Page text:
At this point, go ahead and read de la Maza's Rapid Chess Improvement. It can be read in an hour or two (or read the summaries of his program in two parts at ChessCafe). You should read the book with an accepting mind restrained by a liberal dose of skepticism. Reasons for accepting the book abound in de la Maza's text; Jeremy Silman will help with the skepticism. Then, unless you need someone to rigidly prescribe your learning steps for you, develop your own plan and goals for drilling tactics. A good place to start is with CT-ART 3.0 (ART). ART is a moderately-priced, cleverly developed software package of about 1200 problems. The problems range from the simple (one-move shots) up to the substantially complex (tactics that might be missed by a titled player in an OTB game). You can divide the problems in various ways, including by degree of difficulty. The simplest problems are identified by a "10," the next by a "20," and so on. One way to begin, for example, is to establish for yourself a subset of the 1200 problems, say the 10, 20, and 30 level problems and drill those until you recognize the boards and solutions instantly. As you go through these problems, you'll be visualizing and calculating the solutions at the outset (as you would do in a game), but as you get familiar with the positions, you'll begin instantly recognizing the patterns on the board. (Sounds a little like Rapid Chess Improvement, ey? A little, but adapt the parts that seem right to you to your own plan. It isn't necessary to devote all of your time to tactics, nor is it necesary that you have hours for study each day. And, finally, the problem set that you create for your drilling should be changing and getting more difficult with time.) As you do more and more problems, both in ART and elsewhere, you'll discover that many of the patterns are transferable to other problems (and presumably to your game positions). You will get better. Consider also using a tactics trainer, like the one at Chess.com, to measure your progress (in addition to watching your rating). The more patterns you recognize, ultimately measured in the thousands, the better your chess skills. Please note that selecting the set of problems you will ultimately keep in your drill set should be a large part of the training. The calculations and visualization you do in identifying problems that are too difficult for you at the moment is part of the improvement process. Today's problems that are too difficult won't be tomorrow. Similarly, you're going to discard problems that you solve in, say, under 10 seconds. You've already absorbed that particular problem into your chess thinking.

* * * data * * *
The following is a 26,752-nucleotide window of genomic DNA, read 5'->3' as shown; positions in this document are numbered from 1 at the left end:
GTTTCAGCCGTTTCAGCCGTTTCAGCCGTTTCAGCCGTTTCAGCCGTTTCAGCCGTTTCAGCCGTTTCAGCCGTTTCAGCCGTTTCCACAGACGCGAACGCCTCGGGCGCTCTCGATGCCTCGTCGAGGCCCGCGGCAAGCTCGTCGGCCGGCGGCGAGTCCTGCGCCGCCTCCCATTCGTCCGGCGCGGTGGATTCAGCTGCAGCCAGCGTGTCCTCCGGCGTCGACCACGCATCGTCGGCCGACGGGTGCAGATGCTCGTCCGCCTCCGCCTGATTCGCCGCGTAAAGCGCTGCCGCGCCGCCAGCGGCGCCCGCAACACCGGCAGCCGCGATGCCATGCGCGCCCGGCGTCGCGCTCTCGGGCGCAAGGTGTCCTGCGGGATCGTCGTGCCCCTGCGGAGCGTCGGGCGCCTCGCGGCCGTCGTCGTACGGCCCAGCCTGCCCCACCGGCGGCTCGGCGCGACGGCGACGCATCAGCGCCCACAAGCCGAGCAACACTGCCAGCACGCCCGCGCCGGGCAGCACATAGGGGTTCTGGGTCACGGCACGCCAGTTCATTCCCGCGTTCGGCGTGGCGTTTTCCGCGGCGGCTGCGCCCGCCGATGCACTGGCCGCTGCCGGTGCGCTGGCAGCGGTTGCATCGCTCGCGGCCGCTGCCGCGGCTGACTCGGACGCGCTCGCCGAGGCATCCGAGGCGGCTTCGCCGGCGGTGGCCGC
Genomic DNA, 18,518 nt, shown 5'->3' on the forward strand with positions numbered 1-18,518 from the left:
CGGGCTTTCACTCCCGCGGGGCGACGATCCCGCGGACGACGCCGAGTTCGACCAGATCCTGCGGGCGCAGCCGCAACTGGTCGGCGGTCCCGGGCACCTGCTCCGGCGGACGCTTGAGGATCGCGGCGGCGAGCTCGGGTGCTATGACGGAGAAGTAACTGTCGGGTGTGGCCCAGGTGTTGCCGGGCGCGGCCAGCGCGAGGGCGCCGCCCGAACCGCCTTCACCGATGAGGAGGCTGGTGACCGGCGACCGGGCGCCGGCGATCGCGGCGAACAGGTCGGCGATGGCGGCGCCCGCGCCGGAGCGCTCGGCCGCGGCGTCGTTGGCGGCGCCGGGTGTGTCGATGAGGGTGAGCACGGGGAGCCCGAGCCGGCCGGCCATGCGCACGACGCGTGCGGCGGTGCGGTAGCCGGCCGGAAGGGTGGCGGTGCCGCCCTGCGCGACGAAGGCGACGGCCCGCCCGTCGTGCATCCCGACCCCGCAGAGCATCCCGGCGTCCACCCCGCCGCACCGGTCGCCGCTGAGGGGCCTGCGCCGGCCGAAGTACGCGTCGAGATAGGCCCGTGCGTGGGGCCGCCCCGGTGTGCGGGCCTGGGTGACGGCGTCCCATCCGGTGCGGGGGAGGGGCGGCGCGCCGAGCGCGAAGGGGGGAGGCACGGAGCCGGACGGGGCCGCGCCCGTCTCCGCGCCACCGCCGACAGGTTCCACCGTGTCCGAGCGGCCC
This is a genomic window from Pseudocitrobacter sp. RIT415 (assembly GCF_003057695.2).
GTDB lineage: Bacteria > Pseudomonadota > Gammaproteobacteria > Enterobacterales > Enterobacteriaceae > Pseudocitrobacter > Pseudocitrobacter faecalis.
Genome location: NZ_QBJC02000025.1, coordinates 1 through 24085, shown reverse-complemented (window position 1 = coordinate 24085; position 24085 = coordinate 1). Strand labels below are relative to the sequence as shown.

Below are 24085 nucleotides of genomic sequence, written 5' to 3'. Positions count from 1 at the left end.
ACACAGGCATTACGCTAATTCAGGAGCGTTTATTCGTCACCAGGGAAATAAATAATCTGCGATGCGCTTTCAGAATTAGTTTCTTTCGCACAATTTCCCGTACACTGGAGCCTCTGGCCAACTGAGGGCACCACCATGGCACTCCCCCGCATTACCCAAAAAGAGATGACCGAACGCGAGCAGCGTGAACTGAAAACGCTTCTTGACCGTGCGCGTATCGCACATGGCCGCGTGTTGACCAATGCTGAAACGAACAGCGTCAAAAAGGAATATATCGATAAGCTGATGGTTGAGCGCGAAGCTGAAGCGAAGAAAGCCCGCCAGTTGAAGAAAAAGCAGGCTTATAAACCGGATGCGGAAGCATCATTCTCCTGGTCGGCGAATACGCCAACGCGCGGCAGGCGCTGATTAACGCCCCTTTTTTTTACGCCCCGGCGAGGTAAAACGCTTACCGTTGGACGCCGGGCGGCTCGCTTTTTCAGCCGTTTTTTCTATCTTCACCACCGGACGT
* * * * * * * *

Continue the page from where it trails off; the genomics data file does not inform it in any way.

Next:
Don't use only ART, but also select some good solid basic (but not too easy or too hard) problems books and other sources of problems. You want problems that are yeilding discernible patterns that you can learn and build upon. If you use Chessbase, you can build a database of these problems, with each problem as a separate "game" in the database. This requires some upfront work, but makes the problems easier to drill in the future. As you progress, you'll add patterns (problems) to your chess thinking, and the learned patterns will increase in both number and complexity. When a problem is learned entirely beyond any reasonable doubt, discard it from your set and replace it at the upper end of your set with a difficult problem. When the sources I've mentioned here, or your own, have become too easy, look for more advanced problems books to provide new material. The ChessCafe puzzle books come to mind. I won't pretend to know all of the possible sources of tactics problems, but other good sources at about the 10-40 level in ART are Dan Heisman's Back to Basics: Tactics and Jeff Coakley's Winning Chess Exercises for Kids, which is not so simple as it sounds. (Please note that I have no affiliation with any commercial chess interest whatsoever. I recommend what I've tried.)